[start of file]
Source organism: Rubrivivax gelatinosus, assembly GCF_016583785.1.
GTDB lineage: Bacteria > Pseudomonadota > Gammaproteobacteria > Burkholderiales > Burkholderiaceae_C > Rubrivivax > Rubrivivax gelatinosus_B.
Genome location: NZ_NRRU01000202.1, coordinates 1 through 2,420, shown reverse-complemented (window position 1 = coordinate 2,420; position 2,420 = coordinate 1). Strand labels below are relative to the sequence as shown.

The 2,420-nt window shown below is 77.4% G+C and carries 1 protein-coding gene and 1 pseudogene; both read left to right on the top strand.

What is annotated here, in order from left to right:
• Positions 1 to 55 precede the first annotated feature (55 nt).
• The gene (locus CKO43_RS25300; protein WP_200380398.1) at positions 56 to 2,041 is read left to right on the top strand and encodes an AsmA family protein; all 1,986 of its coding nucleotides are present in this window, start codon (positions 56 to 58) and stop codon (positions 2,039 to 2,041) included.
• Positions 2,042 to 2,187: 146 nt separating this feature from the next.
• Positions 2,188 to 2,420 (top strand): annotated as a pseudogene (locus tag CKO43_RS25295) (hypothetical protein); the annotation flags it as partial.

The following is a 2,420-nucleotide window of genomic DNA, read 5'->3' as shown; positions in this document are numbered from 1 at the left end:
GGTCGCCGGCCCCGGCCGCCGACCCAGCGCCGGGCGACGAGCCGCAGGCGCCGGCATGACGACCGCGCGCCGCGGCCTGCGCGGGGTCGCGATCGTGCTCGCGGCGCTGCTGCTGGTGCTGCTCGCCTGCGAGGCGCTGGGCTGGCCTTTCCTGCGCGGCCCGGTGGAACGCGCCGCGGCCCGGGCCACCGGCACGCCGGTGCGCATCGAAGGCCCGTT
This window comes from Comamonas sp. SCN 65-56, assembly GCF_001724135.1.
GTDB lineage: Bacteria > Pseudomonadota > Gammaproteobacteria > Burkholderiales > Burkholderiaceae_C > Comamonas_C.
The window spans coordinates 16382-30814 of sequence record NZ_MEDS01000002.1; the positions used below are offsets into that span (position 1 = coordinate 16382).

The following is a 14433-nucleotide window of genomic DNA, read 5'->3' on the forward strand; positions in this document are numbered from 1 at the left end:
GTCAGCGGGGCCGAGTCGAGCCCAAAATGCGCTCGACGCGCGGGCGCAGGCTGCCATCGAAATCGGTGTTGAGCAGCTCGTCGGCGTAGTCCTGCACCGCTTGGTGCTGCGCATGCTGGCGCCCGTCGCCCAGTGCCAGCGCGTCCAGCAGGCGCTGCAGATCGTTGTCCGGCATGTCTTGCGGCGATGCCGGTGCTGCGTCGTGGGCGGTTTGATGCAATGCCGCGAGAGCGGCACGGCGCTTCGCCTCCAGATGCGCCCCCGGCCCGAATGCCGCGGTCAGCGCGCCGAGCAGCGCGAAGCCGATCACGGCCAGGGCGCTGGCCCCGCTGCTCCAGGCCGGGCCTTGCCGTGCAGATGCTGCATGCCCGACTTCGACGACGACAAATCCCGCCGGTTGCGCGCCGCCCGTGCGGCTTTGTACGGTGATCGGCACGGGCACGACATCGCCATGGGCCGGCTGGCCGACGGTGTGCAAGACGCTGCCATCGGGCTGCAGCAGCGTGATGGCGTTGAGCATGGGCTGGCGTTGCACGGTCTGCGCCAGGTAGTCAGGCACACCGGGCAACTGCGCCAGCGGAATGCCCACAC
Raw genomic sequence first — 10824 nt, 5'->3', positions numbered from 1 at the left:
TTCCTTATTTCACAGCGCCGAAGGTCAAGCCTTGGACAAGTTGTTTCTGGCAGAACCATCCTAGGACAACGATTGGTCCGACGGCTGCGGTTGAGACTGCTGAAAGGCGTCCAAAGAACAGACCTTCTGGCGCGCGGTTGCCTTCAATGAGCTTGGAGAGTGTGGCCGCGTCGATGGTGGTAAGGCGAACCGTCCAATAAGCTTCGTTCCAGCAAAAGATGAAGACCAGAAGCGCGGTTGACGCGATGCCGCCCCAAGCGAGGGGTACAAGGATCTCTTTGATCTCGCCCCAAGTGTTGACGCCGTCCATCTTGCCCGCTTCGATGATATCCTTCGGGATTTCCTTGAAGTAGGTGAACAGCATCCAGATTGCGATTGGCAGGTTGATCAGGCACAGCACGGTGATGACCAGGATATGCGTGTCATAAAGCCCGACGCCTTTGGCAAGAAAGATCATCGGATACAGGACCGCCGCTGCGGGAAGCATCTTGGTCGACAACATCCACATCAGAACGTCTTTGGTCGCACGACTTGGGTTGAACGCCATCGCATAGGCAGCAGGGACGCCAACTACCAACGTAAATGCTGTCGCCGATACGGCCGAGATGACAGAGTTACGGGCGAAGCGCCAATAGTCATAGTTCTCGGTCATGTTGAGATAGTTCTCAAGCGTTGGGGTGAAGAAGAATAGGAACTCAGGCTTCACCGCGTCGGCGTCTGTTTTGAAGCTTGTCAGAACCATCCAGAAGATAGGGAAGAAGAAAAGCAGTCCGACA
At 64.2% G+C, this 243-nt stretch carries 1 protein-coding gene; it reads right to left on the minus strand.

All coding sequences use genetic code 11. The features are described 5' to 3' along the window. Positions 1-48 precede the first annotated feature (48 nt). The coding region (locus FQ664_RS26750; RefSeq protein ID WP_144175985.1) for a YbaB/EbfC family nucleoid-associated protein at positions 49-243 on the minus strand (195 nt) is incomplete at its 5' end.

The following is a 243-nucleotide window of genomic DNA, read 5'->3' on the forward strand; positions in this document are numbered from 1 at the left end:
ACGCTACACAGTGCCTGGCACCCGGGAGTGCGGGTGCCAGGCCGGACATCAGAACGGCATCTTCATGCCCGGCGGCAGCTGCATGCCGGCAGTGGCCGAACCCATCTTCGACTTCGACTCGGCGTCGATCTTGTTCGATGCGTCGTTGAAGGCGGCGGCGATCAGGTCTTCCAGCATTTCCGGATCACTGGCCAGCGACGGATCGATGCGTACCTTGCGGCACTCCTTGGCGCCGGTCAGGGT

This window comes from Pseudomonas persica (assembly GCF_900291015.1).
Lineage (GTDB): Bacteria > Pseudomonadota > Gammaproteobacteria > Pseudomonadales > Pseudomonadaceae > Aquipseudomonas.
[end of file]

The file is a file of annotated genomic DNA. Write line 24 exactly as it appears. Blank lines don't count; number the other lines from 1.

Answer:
Lineage (GTDB): Bacteria > Pseudomonadota > Gammaproteobacteria > Pseudomonadales > Pseudomonadaceae > Aquipseudomonas.